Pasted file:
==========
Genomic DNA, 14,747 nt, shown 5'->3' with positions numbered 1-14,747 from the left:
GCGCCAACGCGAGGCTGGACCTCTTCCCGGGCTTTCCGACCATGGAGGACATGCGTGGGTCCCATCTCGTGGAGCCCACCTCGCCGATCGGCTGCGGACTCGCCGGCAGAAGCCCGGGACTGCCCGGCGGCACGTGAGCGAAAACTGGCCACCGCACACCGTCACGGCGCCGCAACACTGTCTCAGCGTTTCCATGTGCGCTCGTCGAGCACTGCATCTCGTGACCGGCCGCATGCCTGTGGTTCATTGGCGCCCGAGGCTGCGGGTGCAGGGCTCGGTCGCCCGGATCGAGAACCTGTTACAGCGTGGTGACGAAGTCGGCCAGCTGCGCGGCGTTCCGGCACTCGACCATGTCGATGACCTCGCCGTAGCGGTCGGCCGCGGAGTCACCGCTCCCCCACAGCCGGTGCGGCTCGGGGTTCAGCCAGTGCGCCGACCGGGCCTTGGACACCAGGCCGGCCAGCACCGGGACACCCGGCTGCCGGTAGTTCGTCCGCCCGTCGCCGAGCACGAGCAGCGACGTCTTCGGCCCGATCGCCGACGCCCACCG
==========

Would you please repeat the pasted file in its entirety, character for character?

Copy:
Genomic DNA, 14,747 nt, shown 5'->3' with positions numbered 1-14,747 from the left:
GCGCCAACGCGAGGCTGGACCTCTTCCCGGGCTTTCCGACCATGGAGGACATGCGTGGGTCCCATCTCGTGGAGCCCACCTCGCCGATCGGCTGCGGACTCGCCGGCAGAAGCCCGGGACTGCCCGGCGGCACGTGAGCGAAAACTGGCCACCGCACACCGTCACGGCGCCGCAACACTGTCTCAGCGTTTCCATGTGCGCTCGTCGAGCACTGCATCTCGTGACCGGCCGCATGCCTGTGGTTCATTGGCGCCCGAGGCTGCGGGTGCAGGGCTCGGTCGCCCGGATCGAGAACCTGTTACAGCGTGGTGACGAAGTCGGCCAGCTGCGCGGCGTTCCGGCACTCGACCATGTCGATGACCTCGCCGTAGCGGTCGGCCGCGGAGTCACCGCTCCCCCACAGCCGGTGCGGCTCGGGGTTCAGCCAGTGCGCCGACCGGGCCTTGGACACCAGGCCGGCCAGCACCGGGACACCCGGCTGCCGGTAGTTCGTCCGCCCGTCGCCGAGCACGAGCAGCGACGTCTTCGGCCCGATCGCCGACGCCCACCG